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Uncovering America's methamphetamine history; PA Early Intervention programs vital for child development; measuring long-term impact of the O.J. Simpson trial on media literacy.

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President Biden's name could be left off the ballot in Alabama and Ohio, the Justice Dept. mandates background checks for gun show purchases, and Iowa Gov. Kim Reynolds moves to allow state police to arrest undocumented migrants.

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Housing advocates fear rural low-income folks who live in aging USDA housing could be forced out, small towns are eligible for grants to enhance civic participation, and North Carolina's small and Black-owned farms are helped by new wind and solar revenues.

Older Workers Face Challenges in Oregon's Job Market

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Thursday, September 24, 2015   

PORTLAND, Ore. - This is "Employ Older Workers Week," and within five years, the U.S. Labor Department says one in four Americans on the job will be age 55 or older.

Some companies are adapting to this demographic shift better than others, according to AARP. Its report on older workers released earlier this year found eight in 10 say they give extra effort on the job, and see their work as an important part of who they are.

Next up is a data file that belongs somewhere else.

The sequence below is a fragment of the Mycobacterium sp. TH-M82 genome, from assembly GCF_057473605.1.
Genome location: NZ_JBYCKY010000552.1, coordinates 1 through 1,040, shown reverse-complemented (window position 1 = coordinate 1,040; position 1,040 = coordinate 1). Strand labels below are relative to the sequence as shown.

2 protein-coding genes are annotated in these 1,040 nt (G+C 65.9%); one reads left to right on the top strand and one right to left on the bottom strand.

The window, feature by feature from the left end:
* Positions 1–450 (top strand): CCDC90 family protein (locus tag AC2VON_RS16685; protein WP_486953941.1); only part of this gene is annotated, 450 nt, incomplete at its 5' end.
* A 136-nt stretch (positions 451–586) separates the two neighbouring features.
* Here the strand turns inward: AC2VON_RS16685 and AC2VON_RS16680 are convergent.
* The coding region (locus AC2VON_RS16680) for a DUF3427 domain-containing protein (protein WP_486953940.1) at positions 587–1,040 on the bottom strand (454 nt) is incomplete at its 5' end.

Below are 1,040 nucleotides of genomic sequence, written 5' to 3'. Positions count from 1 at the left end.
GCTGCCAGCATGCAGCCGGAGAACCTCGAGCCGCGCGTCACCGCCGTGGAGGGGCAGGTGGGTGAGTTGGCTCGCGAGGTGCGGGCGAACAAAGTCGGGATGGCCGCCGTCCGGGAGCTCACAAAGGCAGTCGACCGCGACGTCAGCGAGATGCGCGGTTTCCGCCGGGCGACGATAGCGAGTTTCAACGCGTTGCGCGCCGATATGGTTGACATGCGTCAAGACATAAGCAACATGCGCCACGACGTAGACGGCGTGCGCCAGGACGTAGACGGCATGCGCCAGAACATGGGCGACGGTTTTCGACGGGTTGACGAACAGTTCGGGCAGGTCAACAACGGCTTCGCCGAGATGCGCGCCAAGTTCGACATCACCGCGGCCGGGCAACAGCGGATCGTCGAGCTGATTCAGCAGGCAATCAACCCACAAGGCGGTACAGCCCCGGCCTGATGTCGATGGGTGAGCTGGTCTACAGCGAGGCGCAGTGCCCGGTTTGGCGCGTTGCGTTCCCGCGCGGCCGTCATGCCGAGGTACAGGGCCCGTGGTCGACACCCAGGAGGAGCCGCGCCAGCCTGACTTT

Employers just need to know that they'll be a good return on investment, says Joyce DeMonnin, outreach director for AARP Oregon.

"We still have some work to do to convince businesses that older workers create a huge economic asset for them - not only their knowledge, skills and ability, but their desire to be productive, to get along and mentor younger people," says DeMonnin.

The report also found workers age 50 and older value stability at work, and are about 40 percent less likely than younger counterparts to change jobs if an unexpected new opportunity comes up.

Oregon's Bureau of Labor and Industries says age-discrimination makes up 13 percent of all its civil rights complaints or close to 250 a year. Most involve workers who are already on the job, but DeMonnin says she still hears complaints around the state about age discrimination in hiring.

"It is a real problem," she says. "First of all, it is the law to be open to all ages; older workers are protected. But secondly, customers are inter-generational - so to be competitive today, we want to have a workforce that reflects the market."

She adds that a number of state-based and national companies are getting the picture and making an effort to employ older workers, for their adaptability and experience.

The Labor Department says by 2020, seven percent of the U.S. workforce will be age 65 or older.



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